An a report published in the Archives of Surgery, researchers say eight out of ten patients could stop taking their diabetes medications following a gastric bypass operation.
“Surgery ought to be considered front line therapy for diabetes among obese people,” said Dr. Jon Gould, who heads the weight loss surgery program at the University of Wisconsin and was not involved in the review.
The researchers combed through the data of nine studies of diabetics who had either gastric bypass or another form of weight loss surgery called gastric banding.
In gastric bypass, food is diverted around the stomach into a small pouch, reducing the amount of food a person can eat and hindering its absorption.
Gastric banding slips a ring over the top of the stomach to limit how much a person eats.
In 2009, more than 220,000 Americans had some type of weight loss surgery, at a price of about $20,000 per patient, according to the American Society for Metabolic and Bariatric Surgery.
Eight of the nine studies included between 23 and 177 patients, while one study tracked the outcomes of 82,000 patients. Each study followed the patients for at least 12 months after their weight loss surgery.
Among diabetics who had gastric bypass — the gold standard weight loss surgery in the U.S. — 83 percent wound up free of diabetes medications, some within days of the procedure.
Sixty-two percent of diabetics who had the gastric banding procedure could stop taking diabetes medication while maintaining good control of their blood sugar.
Dr. Rick Meijer at the Institute for Cardiovascular Research at Vrije Universiteit in Amsterdam and the lead author of the new report said those outcomes exceed what can be achieved with conventional methods of diabetes treatment.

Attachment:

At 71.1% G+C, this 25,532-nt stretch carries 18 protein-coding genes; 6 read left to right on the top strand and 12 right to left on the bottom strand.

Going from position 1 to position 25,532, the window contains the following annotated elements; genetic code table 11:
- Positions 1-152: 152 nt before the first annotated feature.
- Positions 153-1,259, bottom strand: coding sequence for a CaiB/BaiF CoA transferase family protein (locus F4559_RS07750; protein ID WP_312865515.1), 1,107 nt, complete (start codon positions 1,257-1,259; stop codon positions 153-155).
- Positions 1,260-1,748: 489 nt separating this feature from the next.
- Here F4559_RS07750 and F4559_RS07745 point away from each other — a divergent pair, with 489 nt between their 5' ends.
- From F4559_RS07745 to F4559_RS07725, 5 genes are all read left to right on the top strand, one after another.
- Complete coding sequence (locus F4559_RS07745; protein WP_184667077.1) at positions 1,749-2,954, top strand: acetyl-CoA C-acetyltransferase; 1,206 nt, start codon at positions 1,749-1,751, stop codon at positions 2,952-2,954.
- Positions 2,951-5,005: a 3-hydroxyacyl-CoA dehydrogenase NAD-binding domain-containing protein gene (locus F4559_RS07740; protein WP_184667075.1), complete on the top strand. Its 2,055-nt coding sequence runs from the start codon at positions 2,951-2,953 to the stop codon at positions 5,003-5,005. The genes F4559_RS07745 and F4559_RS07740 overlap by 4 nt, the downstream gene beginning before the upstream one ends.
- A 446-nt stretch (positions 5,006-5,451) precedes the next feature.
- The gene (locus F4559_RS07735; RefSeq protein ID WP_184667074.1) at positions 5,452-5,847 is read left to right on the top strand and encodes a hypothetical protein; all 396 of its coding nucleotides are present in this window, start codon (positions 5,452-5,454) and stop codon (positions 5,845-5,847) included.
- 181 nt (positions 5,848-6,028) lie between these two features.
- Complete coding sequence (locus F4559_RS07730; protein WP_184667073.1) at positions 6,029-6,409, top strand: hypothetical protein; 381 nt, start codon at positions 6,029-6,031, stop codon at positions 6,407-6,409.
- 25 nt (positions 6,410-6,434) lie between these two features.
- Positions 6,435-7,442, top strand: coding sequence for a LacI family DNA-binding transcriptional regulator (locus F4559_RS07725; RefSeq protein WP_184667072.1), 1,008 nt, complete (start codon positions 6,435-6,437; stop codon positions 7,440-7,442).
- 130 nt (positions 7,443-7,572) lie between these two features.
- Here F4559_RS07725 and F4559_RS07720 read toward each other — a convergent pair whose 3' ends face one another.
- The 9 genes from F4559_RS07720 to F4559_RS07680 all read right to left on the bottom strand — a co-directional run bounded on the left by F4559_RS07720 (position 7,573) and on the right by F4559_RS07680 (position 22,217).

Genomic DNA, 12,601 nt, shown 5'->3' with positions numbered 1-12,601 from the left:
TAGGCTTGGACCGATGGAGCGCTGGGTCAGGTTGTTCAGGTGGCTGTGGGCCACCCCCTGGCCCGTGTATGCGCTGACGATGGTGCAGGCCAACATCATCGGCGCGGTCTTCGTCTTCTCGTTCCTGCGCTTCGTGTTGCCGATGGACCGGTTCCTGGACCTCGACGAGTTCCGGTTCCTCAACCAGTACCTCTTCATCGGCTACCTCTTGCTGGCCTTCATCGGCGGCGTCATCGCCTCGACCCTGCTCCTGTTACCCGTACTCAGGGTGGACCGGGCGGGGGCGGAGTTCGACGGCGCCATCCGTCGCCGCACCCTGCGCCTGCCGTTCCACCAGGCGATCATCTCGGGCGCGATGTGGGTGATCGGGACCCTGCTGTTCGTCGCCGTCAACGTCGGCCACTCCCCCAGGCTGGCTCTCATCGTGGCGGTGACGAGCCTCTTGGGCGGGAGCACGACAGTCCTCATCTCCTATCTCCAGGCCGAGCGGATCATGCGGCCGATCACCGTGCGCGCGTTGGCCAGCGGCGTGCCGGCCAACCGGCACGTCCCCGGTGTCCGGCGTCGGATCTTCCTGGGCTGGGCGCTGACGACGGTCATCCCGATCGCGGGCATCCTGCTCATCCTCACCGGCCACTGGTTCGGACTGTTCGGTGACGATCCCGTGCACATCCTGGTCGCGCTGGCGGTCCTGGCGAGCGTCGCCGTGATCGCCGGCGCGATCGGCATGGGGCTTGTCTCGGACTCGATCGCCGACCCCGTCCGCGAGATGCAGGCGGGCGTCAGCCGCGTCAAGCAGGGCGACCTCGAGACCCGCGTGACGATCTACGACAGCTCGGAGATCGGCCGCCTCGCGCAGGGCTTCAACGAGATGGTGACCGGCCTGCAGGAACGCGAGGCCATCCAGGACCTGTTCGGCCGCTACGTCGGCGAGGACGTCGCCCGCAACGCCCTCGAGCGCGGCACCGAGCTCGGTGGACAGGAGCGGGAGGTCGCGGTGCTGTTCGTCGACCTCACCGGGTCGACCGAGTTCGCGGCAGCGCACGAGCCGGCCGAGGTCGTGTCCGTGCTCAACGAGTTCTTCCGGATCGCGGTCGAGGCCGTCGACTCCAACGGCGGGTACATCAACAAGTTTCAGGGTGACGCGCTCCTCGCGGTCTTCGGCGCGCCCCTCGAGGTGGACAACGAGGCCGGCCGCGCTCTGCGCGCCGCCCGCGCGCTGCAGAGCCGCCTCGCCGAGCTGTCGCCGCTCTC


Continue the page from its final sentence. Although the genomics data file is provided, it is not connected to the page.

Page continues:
“In standard practice, only a very minor group of individuals with an iron-will can lose enough weight to be cured from type 2 diabetes mellitus,” Meijer wrote in an email to Reuters Health. “The rest of patients have a chronic disease with the need of daily medication-regimens.”
About 18 million people in the United States have been diagnosed with diabetes. Meijer said about 90 percent of cases are due to excessive weight, though not all obese diabetics would be eligible for weight loss surgery.
It’s unclear how long surgery’s impact on diabetes can last.
One study included in the review found that 10 years after surgery, just one third of people whose diabetes had abated continued to have good control of their blood sugar.
Gould said many diabetics could benefit from weight loss surgery, but the approach is underutilized, often because private insurance plans do not reimburse for the procedures.
“It’s an incredible source of frustration to me and my colleagues,” Gould added.
Surgery does have the potential for complications that wouldn’t occur with drugs, however.
One recent study that followed patients up to a month after surgery, for instance, found that seven percent experienced some problem. Most were minor wound infections, but massive bleeding, kidney failure and other serious complications occurred in more than two percent of patients.
Other side effects include nausea and some food intolerance. Some patients also gain back weight over time.
Gould said that the initial cost of surgery, compared to the extended costs of diabetes care and other health effects of being obese, can be recouped after 18 months to two years.
“It would be a huge upfront cost, but looking at this from the bigger picture, I think if we can cure instead of manage the complications, we will save money in the long run,” he told Reuters Health.
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